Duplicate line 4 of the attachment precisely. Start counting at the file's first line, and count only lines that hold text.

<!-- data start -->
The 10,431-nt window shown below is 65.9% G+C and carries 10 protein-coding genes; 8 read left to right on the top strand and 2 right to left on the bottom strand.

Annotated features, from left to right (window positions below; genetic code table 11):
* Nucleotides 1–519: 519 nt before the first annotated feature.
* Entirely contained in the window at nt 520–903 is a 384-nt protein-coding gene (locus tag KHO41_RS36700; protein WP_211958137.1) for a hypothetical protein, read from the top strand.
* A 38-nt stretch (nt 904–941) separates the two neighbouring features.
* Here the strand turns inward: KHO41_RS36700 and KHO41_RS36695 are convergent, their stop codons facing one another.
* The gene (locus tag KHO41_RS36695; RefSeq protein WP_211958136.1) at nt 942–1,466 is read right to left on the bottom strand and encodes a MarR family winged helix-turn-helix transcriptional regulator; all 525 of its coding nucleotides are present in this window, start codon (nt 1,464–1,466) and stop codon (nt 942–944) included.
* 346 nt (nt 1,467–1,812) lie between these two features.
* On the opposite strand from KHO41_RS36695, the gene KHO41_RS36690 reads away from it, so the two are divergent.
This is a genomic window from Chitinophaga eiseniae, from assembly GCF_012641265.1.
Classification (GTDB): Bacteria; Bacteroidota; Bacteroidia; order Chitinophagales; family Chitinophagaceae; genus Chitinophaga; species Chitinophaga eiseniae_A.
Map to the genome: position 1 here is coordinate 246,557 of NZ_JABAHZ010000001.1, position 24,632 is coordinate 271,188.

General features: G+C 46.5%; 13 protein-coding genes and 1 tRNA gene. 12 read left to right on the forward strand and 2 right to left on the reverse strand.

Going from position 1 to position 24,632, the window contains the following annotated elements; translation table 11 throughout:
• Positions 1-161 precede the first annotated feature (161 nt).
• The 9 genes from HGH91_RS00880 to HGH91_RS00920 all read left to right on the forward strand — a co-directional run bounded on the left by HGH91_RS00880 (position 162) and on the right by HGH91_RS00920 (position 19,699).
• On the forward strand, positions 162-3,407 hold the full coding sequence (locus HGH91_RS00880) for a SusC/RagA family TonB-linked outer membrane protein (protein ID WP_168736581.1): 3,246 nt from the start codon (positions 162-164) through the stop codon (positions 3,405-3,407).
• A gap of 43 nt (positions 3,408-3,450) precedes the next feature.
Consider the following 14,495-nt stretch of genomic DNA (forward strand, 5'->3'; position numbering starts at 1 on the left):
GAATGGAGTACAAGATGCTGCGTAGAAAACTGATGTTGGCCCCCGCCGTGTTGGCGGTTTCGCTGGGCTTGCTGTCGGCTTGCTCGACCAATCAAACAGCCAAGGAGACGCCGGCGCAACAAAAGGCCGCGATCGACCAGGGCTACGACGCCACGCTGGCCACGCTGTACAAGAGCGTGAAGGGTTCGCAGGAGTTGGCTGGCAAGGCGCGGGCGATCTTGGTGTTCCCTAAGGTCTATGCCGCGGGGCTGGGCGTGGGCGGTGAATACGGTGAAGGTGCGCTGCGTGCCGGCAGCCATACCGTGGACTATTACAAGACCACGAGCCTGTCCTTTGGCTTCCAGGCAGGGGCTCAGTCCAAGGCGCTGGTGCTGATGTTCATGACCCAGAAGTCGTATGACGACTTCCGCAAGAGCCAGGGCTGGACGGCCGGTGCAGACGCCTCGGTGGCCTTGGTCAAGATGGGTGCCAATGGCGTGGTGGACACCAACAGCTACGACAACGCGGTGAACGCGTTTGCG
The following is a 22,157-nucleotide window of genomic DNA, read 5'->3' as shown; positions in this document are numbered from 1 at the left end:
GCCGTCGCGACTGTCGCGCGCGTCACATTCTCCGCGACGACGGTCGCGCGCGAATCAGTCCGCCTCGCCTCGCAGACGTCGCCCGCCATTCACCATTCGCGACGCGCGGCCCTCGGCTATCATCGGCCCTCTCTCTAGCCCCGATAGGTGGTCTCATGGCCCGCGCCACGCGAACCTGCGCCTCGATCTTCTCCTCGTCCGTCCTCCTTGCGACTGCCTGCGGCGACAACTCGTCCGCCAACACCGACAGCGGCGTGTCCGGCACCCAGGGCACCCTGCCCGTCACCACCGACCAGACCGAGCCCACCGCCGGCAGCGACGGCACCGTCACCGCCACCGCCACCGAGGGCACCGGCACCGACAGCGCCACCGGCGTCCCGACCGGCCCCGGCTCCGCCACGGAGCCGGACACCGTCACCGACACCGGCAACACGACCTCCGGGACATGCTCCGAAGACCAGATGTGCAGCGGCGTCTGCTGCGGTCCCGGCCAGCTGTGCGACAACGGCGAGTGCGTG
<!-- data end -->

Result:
* Entirely contained in the window at nt 520–903 is a 384-nt protein-coding gene (locus tag KHO41_RS36700; protein WP_211958137.1) for a hypothetical protein, read from the top strand.